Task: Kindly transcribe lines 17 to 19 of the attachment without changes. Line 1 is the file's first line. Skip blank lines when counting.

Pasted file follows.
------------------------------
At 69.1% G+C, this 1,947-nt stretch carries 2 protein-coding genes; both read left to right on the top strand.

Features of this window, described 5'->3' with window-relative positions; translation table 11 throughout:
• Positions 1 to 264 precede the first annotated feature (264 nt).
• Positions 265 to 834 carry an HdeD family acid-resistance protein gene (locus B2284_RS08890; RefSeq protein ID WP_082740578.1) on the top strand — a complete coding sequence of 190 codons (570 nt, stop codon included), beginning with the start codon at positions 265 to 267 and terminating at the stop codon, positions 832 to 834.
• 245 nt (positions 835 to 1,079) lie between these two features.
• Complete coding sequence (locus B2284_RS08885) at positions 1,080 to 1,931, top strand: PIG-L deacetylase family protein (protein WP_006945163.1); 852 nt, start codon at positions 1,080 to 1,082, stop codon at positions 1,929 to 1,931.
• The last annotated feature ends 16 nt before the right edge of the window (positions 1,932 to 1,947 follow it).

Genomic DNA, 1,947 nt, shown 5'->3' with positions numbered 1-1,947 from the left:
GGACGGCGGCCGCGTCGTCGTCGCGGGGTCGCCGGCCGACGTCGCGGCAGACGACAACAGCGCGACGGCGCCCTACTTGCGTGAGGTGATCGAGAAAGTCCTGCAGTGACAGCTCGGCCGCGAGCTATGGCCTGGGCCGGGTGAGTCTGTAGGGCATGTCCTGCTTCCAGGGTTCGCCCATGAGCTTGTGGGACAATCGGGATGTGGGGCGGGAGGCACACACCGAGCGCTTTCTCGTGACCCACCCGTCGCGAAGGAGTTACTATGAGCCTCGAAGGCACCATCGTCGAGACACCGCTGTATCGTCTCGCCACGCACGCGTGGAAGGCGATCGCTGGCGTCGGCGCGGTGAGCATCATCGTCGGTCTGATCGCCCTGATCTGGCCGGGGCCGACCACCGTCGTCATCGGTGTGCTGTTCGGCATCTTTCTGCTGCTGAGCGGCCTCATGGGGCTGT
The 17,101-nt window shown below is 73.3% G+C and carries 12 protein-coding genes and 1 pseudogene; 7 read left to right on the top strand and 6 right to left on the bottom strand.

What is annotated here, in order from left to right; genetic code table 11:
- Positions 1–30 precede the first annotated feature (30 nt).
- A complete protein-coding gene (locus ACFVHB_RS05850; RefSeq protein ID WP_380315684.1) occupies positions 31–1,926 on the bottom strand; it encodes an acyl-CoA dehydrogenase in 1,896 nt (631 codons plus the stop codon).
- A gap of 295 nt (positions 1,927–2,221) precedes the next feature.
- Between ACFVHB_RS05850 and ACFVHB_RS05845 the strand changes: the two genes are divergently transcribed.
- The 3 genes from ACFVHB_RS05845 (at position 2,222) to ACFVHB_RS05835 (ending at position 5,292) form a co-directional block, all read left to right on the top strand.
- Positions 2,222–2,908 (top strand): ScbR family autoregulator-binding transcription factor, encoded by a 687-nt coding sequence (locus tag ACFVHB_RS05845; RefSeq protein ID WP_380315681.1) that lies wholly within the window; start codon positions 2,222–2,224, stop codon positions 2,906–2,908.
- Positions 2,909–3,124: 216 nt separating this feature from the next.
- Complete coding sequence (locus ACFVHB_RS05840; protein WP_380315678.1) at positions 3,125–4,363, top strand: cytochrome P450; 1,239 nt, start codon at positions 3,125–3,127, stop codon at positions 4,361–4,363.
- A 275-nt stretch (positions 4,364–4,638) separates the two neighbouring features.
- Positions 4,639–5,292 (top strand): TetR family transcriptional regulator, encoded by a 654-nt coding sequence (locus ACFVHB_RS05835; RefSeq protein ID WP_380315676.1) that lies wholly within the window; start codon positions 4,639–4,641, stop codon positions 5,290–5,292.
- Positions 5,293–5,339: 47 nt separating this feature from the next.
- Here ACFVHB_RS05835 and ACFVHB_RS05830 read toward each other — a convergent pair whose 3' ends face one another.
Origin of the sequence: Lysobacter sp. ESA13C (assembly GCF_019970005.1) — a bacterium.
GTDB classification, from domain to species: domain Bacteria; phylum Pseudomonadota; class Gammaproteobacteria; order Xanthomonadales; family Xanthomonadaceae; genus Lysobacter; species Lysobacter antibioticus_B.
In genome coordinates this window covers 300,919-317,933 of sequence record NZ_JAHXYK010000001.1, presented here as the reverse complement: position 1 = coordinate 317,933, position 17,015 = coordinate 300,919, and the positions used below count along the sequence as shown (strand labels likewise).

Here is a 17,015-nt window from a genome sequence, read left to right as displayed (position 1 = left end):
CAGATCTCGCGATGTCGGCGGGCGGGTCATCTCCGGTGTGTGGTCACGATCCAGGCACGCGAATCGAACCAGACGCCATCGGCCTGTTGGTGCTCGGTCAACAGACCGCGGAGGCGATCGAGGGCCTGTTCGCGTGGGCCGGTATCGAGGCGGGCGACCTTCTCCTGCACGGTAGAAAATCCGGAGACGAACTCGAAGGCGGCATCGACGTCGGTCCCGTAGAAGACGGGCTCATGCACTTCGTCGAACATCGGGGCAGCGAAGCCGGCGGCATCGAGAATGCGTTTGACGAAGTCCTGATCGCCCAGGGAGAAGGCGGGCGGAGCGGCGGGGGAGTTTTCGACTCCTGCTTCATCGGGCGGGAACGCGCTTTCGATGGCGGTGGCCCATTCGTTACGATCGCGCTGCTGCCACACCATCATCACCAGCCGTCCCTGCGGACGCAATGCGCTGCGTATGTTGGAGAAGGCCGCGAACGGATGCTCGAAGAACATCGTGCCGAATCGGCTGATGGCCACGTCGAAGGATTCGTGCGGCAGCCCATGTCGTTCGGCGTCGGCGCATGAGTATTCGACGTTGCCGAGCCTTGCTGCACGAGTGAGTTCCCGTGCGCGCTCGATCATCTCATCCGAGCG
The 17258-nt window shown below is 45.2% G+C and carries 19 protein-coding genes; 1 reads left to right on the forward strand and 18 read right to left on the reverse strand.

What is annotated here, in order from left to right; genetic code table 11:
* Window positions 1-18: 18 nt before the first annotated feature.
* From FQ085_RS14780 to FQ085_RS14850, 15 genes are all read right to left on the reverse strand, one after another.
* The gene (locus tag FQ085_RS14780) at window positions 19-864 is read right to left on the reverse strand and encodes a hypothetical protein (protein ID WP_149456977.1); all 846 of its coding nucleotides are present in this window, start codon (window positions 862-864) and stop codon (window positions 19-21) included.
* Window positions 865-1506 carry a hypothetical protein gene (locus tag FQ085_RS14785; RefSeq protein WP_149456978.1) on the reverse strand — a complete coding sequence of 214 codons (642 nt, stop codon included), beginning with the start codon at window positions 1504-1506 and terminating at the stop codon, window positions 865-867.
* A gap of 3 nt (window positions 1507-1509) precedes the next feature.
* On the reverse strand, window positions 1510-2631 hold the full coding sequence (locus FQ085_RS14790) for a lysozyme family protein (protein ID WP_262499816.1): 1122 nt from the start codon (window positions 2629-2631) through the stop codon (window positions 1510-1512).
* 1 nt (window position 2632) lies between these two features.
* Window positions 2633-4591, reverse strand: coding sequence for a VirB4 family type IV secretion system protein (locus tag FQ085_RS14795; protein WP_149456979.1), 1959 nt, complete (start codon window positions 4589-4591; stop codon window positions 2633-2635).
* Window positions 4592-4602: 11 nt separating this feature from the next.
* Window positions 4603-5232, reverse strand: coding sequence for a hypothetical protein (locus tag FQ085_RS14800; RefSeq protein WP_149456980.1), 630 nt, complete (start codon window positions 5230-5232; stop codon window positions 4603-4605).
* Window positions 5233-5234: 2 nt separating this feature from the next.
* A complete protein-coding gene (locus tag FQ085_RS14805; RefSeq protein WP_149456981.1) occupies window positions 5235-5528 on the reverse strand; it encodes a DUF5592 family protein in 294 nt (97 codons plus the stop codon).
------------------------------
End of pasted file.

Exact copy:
- Positions 2,222–2,908 (top strand): ScbR family autoregulator-binding transcription factor, encoded by a 687-nt coding sequence (locus tag ACFVHB_RS05845; RefSeq protein ID WP_380315681.1) that lies wholly within the window; start codon positions 2,222–2,224, stop codon positions 2,906–2,908.
- Positions 2,909–3,124: 216 nt separating this feature from the next.
- Complete coding sequence (locus ACFVHB_RS05840; protein WP_380315678.1) at positions 3,125–4,363, top strand: cytochrome P450; 1,239 nt, start codon at positions 3,125–3,127, stop codon at positions 4,361–4,363.